Did You Know?

The act of excluding a gram of dirt or debris will only cost 10% of what it will cost to filter it out once the lubricant is contaminated.
    Source: Machinery Lubrication

A proactive strategy for lubricant cleanliness may seem like extra work and expense, but any investment of time and money you make in ensuring cleanliness should deliver a significantly higher return in the form of longer equipment and part life and less maintenance-related downtime. Start clean, and be sure your lubricants meet equipment manufacturers’ cleanliness specifications.

The Secret to a Clean Lubricants Program – Eliminate Contamination Defects

By evaluating your current program and testing the fluid cleanliness of your lubricants currently in use against your fluid cleanliness target, a baseline can be established. It is also a good idea to conduct fluid cleanliness testing for the lubricant’s chain of custody. This means testing it each time it’s touched.

A comprehensive lubricant contamination defect elimination strategy will address these five areas where cleanliness defects may arise:

  1. Product Selection: Set new lubricant cleanliness targets, and ensure it’s achieved at the start.
  2. Product Storage: Store lubricants indoors and away from environmental exposure.
  3. Design Installation: Avoid manufacturing debris that may be built inside new equipment.
  4. Maintenance Action: Utilize approved lubricant tools, top-offs, and change-out procedures.
  5. Operational Discipline: Manage stored and in-use lubricant airflow with breathers.

Implementing a Clean Lubricants Program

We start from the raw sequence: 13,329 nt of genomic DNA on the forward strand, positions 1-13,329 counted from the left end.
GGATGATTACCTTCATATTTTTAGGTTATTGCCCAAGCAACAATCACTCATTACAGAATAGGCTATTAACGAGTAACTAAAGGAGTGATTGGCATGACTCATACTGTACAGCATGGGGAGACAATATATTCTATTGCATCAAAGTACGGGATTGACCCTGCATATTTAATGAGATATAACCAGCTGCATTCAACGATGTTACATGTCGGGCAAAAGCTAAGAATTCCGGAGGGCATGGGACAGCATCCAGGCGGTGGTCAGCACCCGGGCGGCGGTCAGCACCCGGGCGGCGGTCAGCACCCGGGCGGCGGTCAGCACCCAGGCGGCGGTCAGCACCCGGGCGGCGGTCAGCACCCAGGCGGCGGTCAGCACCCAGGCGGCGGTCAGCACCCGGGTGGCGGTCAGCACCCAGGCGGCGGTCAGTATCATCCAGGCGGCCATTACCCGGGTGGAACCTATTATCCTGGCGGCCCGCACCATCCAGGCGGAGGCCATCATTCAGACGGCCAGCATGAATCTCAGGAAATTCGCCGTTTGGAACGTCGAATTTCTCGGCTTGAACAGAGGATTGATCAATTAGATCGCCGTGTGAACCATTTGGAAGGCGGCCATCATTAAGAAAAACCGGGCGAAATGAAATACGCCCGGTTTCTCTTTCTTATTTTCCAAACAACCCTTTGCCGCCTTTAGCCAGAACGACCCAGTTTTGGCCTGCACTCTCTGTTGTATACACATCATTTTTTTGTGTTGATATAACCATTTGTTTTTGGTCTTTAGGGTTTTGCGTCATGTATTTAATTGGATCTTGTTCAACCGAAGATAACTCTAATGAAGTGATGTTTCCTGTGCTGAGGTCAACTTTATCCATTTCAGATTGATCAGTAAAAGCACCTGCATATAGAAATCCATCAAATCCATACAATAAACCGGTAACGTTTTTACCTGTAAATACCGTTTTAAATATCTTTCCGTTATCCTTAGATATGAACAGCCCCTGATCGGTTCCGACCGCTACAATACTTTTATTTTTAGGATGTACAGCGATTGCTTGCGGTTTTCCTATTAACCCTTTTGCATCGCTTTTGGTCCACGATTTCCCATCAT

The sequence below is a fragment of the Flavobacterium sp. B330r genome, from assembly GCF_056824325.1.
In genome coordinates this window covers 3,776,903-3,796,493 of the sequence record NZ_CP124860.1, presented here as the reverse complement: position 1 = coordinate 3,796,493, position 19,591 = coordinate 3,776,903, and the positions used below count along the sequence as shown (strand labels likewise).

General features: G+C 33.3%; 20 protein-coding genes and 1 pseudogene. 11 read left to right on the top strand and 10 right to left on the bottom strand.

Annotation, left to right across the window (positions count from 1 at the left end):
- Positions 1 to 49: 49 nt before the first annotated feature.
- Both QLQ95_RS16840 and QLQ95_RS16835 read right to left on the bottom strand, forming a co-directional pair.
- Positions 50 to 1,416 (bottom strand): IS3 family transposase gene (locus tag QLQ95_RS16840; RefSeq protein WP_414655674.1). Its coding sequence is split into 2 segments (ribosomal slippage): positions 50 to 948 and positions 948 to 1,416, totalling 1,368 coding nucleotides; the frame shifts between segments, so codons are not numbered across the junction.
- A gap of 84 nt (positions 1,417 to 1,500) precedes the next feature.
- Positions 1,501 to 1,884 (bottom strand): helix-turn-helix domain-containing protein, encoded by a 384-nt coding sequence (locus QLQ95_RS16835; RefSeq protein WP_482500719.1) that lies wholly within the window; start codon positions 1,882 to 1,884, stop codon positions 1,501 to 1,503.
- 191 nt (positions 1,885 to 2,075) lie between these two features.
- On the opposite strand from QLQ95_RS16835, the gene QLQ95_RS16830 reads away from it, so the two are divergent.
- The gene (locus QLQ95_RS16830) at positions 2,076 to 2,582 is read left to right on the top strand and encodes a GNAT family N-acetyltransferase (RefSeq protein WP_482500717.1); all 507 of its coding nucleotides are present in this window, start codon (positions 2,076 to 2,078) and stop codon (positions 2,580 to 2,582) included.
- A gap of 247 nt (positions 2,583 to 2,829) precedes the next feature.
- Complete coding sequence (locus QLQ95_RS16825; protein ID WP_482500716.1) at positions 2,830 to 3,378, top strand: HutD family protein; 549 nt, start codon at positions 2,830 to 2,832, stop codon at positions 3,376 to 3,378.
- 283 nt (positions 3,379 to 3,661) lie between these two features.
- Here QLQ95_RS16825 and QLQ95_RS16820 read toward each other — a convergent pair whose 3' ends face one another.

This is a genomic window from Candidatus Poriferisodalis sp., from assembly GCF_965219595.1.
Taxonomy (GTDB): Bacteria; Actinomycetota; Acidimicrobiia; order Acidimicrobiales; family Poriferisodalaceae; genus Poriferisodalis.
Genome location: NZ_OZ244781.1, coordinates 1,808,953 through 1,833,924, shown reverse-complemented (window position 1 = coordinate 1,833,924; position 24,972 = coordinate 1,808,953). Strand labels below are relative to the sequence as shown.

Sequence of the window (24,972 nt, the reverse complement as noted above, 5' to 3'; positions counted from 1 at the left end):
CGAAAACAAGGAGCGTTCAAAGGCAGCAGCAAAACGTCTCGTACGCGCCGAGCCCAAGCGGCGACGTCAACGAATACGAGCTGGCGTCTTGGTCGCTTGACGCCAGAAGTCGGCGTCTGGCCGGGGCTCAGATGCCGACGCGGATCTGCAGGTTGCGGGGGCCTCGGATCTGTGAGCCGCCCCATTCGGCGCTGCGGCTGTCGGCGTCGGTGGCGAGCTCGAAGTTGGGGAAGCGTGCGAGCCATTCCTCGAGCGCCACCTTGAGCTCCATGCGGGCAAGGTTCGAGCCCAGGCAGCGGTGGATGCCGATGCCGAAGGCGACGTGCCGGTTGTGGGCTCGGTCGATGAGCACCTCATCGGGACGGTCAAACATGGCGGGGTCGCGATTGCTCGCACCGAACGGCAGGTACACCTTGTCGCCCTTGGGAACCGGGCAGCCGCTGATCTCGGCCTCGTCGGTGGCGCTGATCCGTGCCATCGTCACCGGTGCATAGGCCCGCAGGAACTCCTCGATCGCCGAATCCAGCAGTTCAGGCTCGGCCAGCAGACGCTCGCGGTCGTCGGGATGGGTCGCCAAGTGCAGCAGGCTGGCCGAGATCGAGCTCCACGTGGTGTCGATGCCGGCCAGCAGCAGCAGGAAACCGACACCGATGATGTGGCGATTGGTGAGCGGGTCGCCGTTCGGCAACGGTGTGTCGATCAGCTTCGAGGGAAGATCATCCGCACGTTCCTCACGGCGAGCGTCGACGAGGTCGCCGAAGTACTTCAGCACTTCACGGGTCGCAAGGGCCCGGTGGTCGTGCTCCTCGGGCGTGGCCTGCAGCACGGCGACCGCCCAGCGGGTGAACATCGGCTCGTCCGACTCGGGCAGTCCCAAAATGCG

After the defects are understood, it’s time to develop an implementation plan. There is no one plan that works for all businesses, as a wide variety of variables exist. To simplify, I’ve identified ten steps to implement a clean lubricants program:

  1. Develop a Transition Plan: Use your baseline and chain-of-custody testing to understand where contamination is coming from.
  2. Select Lubricant and Cleanliness Targets: Work with your OEM and/or lubricant supplier, or utilize ISO 12669, to establish the recommended cleanliness level.
  3. Have the Lubricant Delivered “Certified Clean”: Ask your supplier to deliver the lubricants clean or evaluate do-it-yourself program options.
  4. Prepare Storage Area: Install breathers to manage the airflow of lubricants.
  5. Update and Confirm Handling Procedures: Implement the appropriate tools, such as top-off containers and eliminating funnels.
  6. Update Lubrication Programs and Manuals: Update or write your Standard Operating Procedures (SOP).
  7. Update Procurement System: Evaluate the minimum stock criteria in accordance with historical purchasing habits, lubricant shelf life, and lubricant rotation.
  8. Monitor Fluids with Used Oil Analysis: Implement a fluid analysis program and trend the data. Look for wear rate reductions, in addition to particle count. This data can feed into and contribute to developing a predictive maintenance program.
  9. Assess “Keep Clean” Tools and Services: Evaluate your goals against the fluid analysis data. If they are being achieved, move on to Step Ten. If not, go back to Step One and retrace the lubricant chain of custody to identify where additional tools or services are required to keep the lubricant clean.
  10. High Five the Team: You did it! Now, it’s time to celebrate and acknowledge the hard work.

Rebecca Zwetzig was a featured speaker at the 2021 Reliable Plant Conference and Exhibition, hosted by Noria. To learn more about the yearly conference, visit